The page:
Kix is a kid’s cereal that’s been around for over 70 years. It recently went through what marketing professionals call a “brand refresh”. See the new package image above.
The package promises “Kid Tested, Mother Approved”. So we had two fooducate community members receive a sample box to try with their kids (and get their approval), while we went over the nutrition information.
Here’s what Laura, a mom with 4 kids wrote: First, I measured the recommended 1 1/4-cup serving of Kix cereal with 1/2-cup milk. Then I let my four kids, between ages 5 and 12, run with it. Being an entirely new experience for them, these are a few of the things they said while eating:
“Well, it’s really sweet.”
“It tastes like corn.”
“It’s pretty basic, and I like that.”
“It tastes really sweet at first and then just like corn.”
“I don’t really like corn.”
“I could eat this everyday.”
Overall, during the experience itself, my kids and I were satisfied. The cereal was fun to eat, lightly crunchy–not one to tear the roof of one’s mouth apart–and rather sweet. However, the serving size was quickly consumed, leaving four children looking around at each other and then inside the cupboards and refrigerator. Just barely over one cup of the sweetly puffed cereal left my athletic and active kids still rather hungry. So, I passed out a tangerine and planned for a heartier late-morning snack.
My own experience mirrors the kids’. It was light, crunchy, rather sweet, and puffed corn for breakfast; fun to eat, but wholly unsatisfying by the end. But, this comes from a family that eats oatmeal, pancakes, eggs and such for breakfasts. For us, cereal is a once-in-a-while treat, so, although I liked the low-sugar levels of this brand, I would prefer more substance, more fiber perhaps. Or, maybe we’ll just add some fruit and sausages on the side, if we ever choose to eat Kix again.
Here’s what Jessica wrote: I checked the label first thing, and the sugar content wasn’t bad, however, the sodium was really too high for my liking. This alone would keep me from purchasing this product. I do not like a breakfast cereal to have more sodium per serving than potato chips. It bothers me.
Aside from the sodium being high, we thought this would make a good occasional “busy snack”. As in, something small, non messy, and easily portable that our child can snack on while we’re on the go. It tasted good, and our toddler very much enjoyed a handful here and there. Being only 3 yrs old, he’s not much into cold cereal with milk yet.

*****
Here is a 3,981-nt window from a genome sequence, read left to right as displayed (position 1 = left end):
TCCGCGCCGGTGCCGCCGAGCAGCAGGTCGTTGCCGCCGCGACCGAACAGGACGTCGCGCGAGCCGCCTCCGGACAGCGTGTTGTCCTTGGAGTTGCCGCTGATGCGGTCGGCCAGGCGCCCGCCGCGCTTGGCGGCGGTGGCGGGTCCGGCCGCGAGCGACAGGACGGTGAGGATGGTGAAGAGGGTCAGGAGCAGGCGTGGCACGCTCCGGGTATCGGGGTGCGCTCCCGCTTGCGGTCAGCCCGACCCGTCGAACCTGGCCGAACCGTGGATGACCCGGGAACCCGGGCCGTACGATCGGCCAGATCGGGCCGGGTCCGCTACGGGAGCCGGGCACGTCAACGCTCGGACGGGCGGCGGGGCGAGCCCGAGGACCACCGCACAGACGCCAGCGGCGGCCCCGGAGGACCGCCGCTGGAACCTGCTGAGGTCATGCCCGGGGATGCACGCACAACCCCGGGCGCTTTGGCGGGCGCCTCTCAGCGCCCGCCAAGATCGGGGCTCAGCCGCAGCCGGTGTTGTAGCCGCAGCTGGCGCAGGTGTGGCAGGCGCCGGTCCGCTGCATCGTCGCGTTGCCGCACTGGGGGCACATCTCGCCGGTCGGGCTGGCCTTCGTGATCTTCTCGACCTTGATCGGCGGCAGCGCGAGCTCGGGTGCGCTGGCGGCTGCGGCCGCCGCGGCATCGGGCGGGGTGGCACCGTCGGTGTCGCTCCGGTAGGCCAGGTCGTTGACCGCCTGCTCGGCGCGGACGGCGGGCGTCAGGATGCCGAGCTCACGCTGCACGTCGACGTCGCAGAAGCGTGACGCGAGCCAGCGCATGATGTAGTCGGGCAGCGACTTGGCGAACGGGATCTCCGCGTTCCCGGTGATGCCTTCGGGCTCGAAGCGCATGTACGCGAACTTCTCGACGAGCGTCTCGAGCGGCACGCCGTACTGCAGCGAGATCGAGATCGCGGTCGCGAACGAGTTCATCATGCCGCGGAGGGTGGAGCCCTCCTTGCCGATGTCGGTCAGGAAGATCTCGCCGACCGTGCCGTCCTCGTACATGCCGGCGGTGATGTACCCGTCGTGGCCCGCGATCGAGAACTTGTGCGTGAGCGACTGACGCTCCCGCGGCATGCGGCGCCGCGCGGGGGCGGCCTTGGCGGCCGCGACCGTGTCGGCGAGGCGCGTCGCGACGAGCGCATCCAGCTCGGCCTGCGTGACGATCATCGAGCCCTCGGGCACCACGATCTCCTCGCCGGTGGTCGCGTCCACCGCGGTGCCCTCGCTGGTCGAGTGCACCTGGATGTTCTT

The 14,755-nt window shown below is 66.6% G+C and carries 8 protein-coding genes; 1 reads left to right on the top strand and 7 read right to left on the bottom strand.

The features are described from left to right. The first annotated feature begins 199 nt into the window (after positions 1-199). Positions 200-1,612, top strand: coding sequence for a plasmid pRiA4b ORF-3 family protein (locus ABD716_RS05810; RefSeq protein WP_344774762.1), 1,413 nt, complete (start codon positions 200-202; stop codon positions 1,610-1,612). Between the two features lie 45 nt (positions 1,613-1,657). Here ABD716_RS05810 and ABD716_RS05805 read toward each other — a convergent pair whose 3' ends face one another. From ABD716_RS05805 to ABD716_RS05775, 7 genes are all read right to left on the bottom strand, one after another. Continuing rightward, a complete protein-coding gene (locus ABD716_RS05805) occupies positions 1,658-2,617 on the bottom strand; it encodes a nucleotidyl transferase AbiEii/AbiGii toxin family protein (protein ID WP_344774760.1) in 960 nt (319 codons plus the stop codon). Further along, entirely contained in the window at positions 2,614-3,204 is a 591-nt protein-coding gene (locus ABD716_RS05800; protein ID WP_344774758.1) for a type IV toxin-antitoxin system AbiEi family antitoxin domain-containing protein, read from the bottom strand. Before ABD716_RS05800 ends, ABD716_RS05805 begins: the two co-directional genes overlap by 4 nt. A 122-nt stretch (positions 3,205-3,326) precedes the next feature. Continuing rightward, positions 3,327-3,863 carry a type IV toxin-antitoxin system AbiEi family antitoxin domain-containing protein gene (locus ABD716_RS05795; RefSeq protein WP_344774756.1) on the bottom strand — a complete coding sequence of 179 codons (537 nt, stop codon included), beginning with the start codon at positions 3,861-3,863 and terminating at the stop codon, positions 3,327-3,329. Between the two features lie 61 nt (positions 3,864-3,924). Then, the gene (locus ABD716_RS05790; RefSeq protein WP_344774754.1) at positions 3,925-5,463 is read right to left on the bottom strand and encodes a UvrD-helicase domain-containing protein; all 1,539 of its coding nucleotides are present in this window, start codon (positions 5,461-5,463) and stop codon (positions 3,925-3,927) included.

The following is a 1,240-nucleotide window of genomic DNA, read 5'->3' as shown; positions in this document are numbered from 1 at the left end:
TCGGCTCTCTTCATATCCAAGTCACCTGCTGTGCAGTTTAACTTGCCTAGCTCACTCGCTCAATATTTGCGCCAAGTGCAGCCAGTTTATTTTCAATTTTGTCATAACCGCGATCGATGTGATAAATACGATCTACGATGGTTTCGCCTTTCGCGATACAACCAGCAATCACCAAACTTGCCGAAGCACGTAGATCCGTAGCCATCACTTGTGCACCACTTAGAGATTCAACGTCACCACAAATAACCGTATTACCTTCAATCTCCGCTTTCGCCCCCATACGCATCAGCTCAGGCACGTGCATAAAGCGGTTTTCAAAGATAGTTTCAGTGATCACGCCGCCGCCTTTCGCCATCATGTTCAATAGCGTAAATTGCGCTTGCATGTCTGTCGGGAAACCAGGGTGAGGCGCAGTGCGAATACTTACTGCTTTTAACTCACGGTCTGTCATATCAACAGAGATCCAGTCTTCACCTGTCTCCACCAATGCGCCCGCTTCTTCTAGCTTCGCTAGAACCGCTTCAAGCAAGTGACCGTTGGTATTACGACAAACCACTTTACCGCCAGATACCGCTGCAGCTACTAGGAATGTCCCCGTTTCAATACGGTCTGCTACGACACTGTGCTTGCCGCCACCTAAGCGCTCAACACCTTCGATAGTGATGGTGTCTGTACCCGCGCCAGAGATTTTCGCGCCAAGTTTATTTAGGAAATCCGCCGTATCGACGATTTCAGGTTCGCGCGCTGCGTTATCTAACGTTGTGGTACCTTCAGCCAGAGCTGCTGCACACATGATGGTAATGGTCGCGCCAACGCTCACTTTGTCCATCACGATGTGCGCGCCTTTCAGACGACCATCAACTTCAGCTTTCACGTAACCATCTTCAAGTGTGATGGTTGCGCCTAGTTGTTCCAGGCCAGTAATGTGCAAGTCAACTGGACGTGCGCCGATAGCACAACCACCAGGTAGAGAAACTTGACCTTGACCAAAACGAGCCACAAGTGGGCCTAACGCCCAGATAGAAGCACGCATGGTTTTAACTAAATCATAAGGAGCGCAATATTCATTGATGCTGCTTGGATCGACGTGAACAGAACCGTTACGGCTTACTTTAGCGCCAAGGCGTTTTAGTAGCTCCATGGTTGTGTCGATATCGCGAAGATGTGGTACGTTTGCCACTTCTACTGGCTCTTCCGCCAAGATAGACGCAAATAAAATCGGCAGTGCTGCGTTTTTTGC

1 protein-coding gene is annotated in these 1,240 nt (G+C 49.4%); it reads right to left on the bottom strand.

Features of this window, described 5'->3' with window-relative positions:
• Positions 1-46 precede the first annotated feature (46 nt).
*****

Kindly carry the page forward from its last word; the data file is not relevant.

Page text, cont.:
I tried it as a breakfast for a few days, and honestly, I was left starving an hour later. At which point I resorted to a whole fruit to keep me feeling full until lunch. It really isn’t a very substantial breakfast, certainly not something I want my child to rely on for his morning meal.
I think the remainder of the box will be added to our homemade sugar free yogurt with fruit… sort of a kix parfait.
What you need to know:
A serving size is over one cup in size, but from a weight perspective is only 1 ounce. Such is the voluminous nature of puffed corn products. There are only 110 calories per serving. But as you can see from the reviews, a single serving is not enough. If you start consuming twice or 3 times the serving size, the calories will add up.
Each comes with 3 grams of fiber (good) and just 3 grams of sugar (very good for a kid cereal). The sodium count is high though – 180 mg or 8% of the daily value.
This is the ingredient list:
Whole Grain Corn, Corn Meal, Sugar, Corn Bran, Salt, Brown Sugar Syrup, Trisodium Phosphate. Vitamin E (Mixed Tocopherols) Added to Preserve Freshness. Vitamins and Minerals: Calcium Carbonate, Iron and Zinc (Mineral Nutrients), Vitamin C (Sodium Ascorbate), a B Vitamin (Niacinamide), Vitamin B6 (Pyridoxine Hydrochloride), Vitamin B2 (Riboflavin), Vitamin B1 (Thiamin Mononitrate), Vitamin A (Palmitate), a B Vitamin (Folic Acid), Vitamin B12, Vitamin D3.
You can see that whole grain corn is used, but not exclusively – corn meal is also used. The ingredients are easy to understand, up until the trisodium phosphate. This is a chemical used as food additive and also as a stain remover when painting. The rest of the ingredients are fortifications of vitamins and minerals.
Bottom line: Of sweetened kids cereals, Kix seems to be one of the better options. If only it were more filling.
PS: If you’ll take a look at the box again, you’ll see a marketing claim that we shrug off “Made with all natural corn”. What does that mean? Corn is natural isn’t it?
What to do at the supermarket:
When buying cereal, look for a sugar count lower than 6 grams AND a fiber count higher than 3 grams. Avoid artificial colorings and partially hydrogenated oils (trans-fat).